penalty

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Penalty

A punitive measure that the law imposes for the performance of an act that is proscribed, or for the failure to perform a required act.

Penalty is a comprehensive term with many different meanings. It entails the concept of punishment—either corporal or pecuniary, civil or criminal—although its meaning is usually confined to pecuniary punishment. The law can impose a penalty, and a private contract can provide for its assessment. Pecuniary penalties are frequently negotiated in construction contracts, in the event that the project is not completed by the specified date.

penalty

n. 1) in criminal law, a money fine or forfeiture of property ordered by the judge after conviction for a crime. 2) an amount agreed in advance if payment or performance is not made on time, such as a "late payment" on a promissory note or lease, or a financial penalty for each day a building contractor fails to complete a job.

penalty

noun amercement, castigation, compulsory payment, cost, deprivation, disadvantage, disciplinary accion, fine, forefeiture, forfeit, handicap, infliction, liability, loss, onus, penal retribution, penance, poena, preecribed punishment, punishment, punishment fixed by law, punishment prescribed by law, reprisal, retributive justice, sconce, sentence
Associated concepts: action for penalty, civil penalty, confissatory penalty, criminal penalty, excessive penalty, penalty clause, penalty for forfeiture, subject to penalty
Foreign phrases: Quod a quoque poenae nomine exactum est id eidem restituere nemo cogitur.No one is commelled to restore that which has been exacted as a penalty.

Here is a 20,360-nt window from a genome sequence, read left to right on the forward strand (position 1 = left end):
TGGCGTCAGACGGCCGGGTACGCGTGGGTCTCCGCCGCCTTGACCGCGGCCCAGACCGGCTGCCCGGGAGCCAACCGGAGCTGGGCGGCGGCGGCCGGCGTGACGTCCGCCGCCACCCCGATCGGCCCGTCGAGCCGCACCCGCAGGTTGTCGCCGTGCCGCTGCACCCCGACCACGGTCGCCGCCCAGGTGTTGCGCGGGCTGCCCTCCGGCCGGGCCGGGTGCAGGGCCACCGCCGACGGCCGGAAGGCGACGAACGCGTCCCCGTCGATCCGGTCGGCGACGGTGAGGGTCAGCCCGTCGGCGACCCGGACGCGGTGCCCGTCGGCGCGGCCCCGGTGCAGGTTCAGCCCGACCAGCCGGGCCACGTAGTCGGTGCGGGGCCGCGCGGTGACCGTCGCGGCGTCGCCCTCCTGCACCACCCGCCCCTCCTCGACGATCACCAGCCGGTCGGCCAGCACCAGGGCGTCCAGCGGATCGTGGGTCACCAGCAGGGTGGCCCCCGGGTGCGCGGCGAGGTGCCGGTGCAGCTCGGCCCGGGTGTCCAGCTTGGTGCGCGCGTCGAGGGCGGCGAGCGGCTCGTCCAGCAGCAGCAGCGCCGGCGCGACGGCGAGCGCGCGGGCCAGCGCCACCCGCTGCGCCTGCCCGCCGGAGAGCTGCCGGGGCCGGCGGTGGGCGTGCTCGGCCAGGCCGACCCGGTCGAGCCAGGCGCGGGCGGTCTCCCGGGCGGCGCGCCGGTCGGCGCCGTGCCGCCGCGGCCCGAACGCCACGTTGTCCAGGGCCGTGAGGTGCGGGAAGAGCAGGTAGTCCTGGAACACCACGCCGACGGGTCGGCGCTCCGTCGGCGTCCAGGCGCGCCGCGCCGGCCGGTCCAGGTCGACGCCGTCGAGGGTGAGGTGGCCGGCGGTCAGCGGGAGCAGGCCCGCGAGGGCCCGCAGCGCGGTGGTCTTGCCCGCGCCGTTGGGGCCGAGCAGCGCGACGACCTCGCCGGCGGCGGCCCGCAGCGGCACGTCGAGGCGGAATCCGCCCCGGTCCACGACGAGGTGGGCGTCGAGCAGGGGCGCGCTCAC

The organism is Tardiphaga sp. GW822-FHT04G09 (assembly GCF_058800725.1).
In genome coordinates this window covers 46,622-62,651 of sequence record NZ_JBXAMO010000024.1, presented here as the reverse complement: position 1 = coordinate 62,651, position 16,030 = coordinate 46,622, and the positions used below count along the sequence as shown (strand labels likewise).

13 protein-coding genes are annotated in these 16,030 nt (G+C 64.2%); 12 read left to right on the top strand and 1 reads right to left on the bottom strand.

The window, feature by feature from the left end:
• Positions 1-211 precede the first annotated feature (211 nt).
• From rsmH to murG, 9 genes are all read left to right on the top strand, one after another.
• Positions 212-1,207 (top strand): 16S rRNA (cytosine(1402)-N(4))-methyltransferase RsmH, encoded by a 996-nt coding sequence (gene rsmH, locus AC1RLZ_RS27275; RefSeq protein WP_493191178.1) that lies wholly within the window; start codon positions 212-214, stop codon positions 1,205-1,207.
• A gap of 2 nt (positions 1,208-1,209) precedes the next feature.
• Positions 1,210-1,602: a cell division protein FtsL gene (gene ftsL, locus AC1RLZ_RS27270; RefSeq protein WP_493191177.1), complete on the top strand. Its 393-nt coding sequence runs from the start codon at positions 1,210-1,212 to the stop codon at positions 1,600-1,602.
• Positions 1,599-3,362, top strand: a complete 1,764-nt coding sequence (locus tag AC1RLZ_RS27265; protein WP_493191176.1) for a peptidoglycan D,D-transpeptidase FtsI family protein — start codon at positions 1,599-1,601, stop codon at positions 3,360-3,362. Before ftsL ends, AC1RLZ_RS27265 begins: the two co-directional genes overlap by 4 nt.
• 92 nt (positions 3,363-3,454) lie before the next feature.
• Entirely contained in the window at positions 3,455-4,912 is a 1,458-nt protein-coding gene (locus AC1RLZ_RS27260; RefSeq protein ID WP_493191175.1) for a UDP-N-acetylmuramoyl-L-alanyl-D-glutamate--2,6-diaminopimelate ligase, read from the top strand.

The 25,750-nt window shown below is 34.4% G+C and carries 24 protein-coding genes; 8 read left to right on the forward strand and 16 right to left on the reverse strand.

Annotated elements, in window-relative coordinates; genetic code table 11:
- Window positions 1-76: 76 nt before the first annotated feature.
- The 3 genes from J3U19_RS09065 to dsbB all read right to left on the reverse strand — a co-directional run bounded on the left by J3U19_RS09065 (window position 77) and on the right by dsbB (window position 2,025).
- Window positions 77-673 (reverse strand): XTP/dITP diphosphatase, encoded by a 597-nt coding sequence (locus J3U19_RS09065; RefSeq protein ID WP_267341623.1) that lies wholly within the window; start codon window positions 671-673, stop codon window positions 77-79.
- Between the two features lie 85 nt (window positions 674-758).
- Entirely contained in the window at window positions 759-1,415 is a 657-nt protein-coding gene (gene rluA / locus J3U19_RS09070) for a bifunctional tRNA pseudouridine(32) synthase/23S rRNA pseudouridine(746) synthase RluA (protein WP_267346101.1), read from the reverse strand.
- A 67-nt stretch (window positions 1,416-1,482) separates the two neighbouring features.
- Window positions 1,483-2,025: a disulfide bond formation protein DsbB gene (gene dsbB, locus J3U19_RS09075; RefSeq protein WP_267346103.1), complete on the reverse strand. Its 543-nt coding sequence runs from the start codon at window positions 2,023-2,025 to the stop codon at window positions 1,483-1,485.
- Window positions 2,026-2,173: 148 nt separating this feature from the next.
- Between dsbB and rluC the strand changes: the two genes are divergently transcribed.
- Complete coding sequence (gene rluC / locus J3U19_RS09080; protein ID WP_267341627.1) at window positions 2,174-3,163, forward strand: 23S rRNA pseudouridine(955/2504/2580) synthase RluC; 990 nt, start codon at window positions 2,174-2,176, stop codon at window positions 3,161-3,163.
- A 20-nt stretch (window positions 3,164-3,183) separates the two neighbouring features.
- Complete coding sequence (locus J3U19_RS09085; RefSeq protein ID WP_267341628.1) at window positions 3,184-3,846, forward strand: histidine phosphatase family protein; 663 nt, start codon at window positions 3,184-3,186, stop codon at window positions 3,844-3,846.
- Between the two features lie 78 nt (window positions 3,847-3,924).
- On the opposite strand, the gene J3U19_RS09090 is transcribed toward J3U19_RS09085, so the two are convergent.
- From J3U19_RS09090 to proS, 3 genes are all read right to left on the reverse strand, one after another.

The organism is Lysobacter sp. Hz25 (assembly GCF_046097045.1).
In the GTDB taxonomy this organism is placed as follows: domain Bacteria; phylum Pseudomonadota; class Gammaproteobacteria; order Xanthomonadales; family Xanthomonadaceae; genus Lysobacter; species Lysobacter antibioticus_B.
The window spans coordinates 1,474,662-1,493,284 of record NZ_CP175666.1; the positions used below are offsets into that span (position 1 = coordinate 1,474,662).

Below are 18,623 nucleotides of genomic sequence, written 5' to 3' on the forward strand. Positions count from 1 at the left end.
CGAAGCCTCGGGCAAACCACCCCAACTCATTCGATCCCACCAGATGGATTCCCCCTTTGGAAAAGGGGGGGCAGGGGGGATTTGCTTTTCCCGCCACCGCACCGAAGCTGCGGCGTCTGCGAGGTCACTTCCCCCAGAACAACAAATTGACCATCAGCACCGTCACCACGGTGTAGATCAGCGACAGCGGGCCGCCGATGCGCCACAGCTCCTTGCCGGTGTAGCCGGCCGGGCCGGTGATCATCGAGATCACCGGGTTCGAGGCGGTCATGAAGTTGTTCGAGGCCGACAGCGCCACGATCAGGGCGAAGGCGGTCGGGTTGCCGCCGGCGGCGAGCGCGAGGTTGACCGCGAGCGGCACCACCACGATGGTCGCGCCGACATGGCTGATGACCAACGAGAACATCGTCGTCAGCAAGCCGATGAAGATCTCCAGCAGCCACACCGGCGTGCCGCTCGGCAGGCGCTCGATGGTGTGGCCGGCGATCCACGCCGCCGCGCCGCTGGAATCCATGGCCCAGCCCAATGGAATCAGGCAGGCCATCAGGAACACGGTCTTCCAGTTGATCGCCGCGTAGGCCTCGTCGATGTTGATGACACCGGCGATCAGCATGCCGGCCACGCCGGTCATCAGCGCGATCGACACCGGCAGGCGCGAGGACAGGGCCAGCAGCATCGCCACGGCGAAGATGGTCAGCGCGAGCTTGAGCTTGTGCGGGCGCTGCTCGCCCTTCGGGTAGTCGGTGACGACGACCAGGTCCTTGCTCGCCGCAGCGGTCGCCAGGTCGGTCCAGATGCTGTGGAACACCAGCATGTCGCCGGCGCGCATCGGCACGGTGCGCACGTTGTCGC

See also: amercement, condemnation, conviction, correction, damages, disadvantage, discipline, expense, finding of guilt, fine, forfeiture, imposition, indemnification, infliction, punishment, reparation, reprisal, retribution, sacrifice, sanction, sentence, surcharge, tax, trover

PENALTY, contr. A clause in an agreement, by which the obligor agrees to pay a certain sum of money, if he shall fail to fulfill the contract contained in another clause of the same agreement.
     2. A penal clause in an agreement supposes two obligations, one of which is the primitive or principal; and the other, is, conditional or accessory.
     3. The penal obligation differs from an alternative obligation, for this is but one in its essence; while a penalty always includes two distinct engagements, and, when the first is fulfilled, the second is void. When a breach has taken place, the obligee has his option to require the fulfillment of the first obligation, or' the payment of the penalty, in those cases which cannot be relieved in equity, when the penalty is considered as liquidated damages. Dalloz, Dict. mots Obligation avec clause penale.